Connecticut’s current Container Deposit Law was passed in 1978 as a litter prevention measure. The law has not been updated to reflect market trends or inflation, in particular, recycling laws (and now the low rate of recycling and increased cost to municipalities of recycling), the increasing cost to redemption centers of doing business and the expansion of bottled beverage types (e.g. teas and sports drinks). This law is long overdue for modernization.
Click here for a short video explaining the bottle redemption cycle.
Container deposits are a proven, effective method of collecting recyclable containers and creating efficient markets for PET plastic, glass and aluminum. However, Connecticut has the lowest performing deposit system in the world, with a redemption rate on covered containers at 51%.
The proposed update to CT’s Container Deposit Law would include:
Handling fees: Connecticut’s handling fees are lower than those in our neighboring states. As a result, several CT redemption centers have closed their doors in recent years, leaving CT residents with fewer convenient options for beverage container recycling. This shifts the cost of container recycling back onto municipalities and can directly impact the state’s already declining recycling rates.
Expansion of containers covered:
Beverages covered would include non-carbonated beverages such as juices, teas, coffee, sports drinks, wine, liquor and hard cider.
Recycling rates for non-deposit, non-carbonated beverage containers are currently as low as 12% for glass, 18% for PET plastic, and 46% for aluminum cans. An expansion of the containers covered would see a rise in recycling and a reduction in the pollution from non-recycled bottles. DEEP’s own data shows that over 20,000 tons of even deposit-bearing PET plastic bottles are wasted every year in Connecticut, much of which is destined to be burned, emitting PCBs, Mercury and Dioxins.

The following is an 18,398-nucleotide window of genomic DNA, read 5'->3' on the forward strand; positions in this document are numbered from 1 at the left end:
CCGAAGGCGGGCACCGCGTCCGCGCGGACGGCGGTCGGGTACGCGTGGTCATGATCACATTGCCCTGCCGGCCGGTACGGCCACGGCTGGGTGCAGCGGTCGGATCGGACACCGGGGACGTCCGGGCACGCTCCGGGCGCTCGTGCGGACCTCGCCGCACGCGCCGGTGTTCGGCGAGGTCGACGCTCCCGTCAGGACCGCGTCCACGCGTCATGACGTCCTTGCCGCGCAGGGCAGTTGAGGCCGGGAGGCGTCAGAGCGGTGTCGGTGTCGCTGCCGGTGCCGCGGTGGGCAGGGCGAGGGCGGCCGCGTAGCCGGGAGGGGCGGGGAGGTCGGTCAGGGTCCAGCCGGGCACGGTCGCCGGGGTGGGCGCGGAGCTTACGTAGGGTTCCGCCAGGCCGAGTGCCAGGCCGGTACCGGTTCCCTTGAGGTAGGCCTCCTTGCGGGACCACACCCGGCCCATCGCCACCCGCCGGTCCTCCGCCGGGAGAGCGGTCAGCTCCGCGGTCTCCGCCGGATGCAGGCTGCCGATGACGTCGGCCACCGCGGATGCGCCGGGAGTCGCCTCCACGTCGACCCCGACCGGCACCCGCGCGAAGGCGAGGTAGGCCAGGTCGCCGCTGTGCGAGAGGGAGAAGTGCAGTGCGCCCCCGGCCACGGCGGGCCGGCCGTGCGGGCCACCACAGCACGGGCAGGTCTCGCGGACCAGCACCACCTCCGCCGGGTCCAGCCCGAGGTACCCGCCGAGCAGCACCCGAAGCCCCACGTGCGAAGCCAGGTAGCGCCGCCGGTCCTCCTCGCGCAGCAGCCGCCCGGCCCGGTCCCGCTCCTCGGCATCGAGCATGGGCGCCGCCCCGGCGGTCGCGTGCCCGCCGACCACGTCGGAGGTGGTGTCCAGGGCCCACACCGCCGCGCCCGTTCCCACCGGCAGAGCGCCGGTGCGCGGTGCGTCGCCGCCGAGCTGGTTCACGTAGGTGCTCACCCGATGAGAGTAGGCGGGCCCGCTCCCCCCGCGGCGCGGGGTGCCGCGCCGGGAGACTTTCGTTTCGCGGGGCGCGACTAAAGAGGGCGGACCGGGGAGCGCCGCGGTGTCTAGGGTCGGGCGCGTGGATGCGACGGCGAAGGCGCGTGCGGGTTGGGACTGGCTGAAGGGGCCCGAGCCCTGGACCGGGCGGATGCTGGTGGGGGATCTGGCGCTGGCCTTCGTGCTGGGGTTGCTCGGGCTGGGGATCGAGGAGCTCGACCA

According to DEEP, approximately 60% of the glass that goes into our single stream recycling bins comprises glass wine and liquor bottles. By establishing a refundable deposit on wine and spirits, Connecticut can create an efficient process for capturing hundreds of tons of glass annually, while producing uniform, high-quality material that can be used to manufacture new bottles again and again. (The States of Iowa and Maine have had a deposit on wine & liquor bottles for decades, and they each boast recycling rates for glass bottles over 80%.) Glass recycling has become another major challenge for municipalities across Connecticut. Single-stream recycling programs typically produce mixed color, broken, and contaminated glass, which fetches a lower price on the commodities market than bottle bill glass. Much of the glass that goes into single-stream in Connecticut is incinerated as waste or trucked out of state. A survey of 45 Materials Recovery Facilities throughout the northeast found that facilities accepting curbside material send almost 40% of glass straight to the landfill to be buried or used as landfill cover.
Increased deposit: The 5 cent deposit on covered beverage containers has not been adjusted over time to keep up with inflation. States with a 10 cent deposit (Michigan and Oregon, for example) enjoy redemption rates around 90%. If adjusted for inflation over time, Connecticut’s deposit value would be about 19 cents in today’s market.